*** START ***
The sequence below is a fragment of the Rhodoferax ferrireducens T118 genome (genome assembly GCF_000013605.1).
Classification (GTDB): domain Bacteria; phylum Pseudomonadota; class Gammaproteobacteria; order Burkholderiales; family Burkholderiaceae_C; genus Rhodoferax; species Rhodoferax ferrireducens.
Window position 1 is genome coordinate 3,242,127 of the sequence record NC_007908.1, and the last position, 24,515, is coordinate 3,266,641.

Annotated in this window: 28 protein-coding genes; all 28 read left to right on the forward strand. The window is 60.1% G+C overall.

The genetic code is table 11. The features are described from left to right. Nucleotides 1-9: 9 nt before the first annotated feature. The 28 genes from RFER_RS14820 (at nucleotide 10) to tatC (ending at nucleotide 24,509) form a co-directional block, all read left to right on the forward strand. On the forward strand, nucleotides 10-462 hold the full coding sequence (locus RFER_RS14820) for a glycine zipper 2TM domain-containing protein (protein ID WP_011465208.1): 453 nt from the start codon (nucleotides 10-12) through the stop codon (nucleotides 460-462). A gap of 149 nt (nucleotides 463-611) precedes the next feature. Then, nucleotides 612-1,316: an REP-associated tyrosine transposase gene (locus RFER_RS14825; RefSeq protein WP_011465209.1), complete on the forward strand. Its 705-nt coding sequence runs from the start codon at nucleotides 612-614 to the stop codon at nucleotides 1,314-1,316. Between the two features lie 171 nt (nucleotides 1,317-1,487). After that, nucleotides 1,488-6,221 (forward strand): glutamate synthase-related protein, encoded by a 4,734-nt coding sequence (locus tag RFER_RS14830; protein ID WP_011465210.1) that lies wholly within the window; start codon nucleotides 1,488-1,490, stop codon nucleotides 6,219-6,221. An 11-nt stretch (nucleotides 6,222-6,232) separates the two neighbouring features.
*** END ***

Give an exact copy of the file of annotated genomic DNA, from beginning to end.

The sequence below is a fragment of the Rhodoferax ferrireducens T118 genome (genome assembly GCF_000013605.1).
Classification (GTDB): domain Bacteria; phylum Pseudomonadota; class Gammaproteobacteria; order Burkholderiales; family Burkholderiaceae_C; genus Rhodoferax; species Rhodoferax ferrireducens.
Window position 1 is genome coordinate 3,242,127 of the sequence record NC_007908.1, and the last position, 24,515, is coordinate 3,266,641.

Annotated in this window: 28 protein-coding genes; all 28 read left to right on the forward strand. The window is 60.1% G+C overall.

The genetic code is table 11. The features are described from left to right. Nucleotides 1-9: 9 nt before the first annotated feature. The 28 genes from RFER_RS14820 (at nucleotide 10) to tatC (ending at nucleotide 24,509) form a co-directional block, all read left to right on the forward strand. On the forward strand, nucleotides 10-462 hold the full coding sequence (locus RFER_RS14820) for a glycine zipper 2TM domain-containing protein (protein ID WP_011465208.1): 453 nt from the start codon (nucleotides 10-12) through the stop codon (nucleotides 460-462). A gap of 149 nt (nucleotides 463-611) precedes the next feature. Then, nucleotides 612-1,316: an REP-associated tyrosine transposase gene (locus RFER_RS14825; RefSeq protein WP_011465209.1), complete on the forward strand. Its 705-nt coding sequence runs from the start codon at nucleotides 612-614 to the stop codon at nucleotides 1,314-1,316. Between the two features lie 171 nt (nucleotides 1,317-1,487). After that, nucleotides 1,488-6,221 (forward strand): glutamate synthase-related protein, encoded by a 4,734-nt coding sequence (locus tag RFER_RS14830; protein ID WP_011465210.1) that lies wholly within the window; start codon nucleotides 1,488-1,490, stop codon nucleotides 6,219-6,221. An 11-nt stretch (nucleotides 6,222-6,232) separates the two neighbouring features.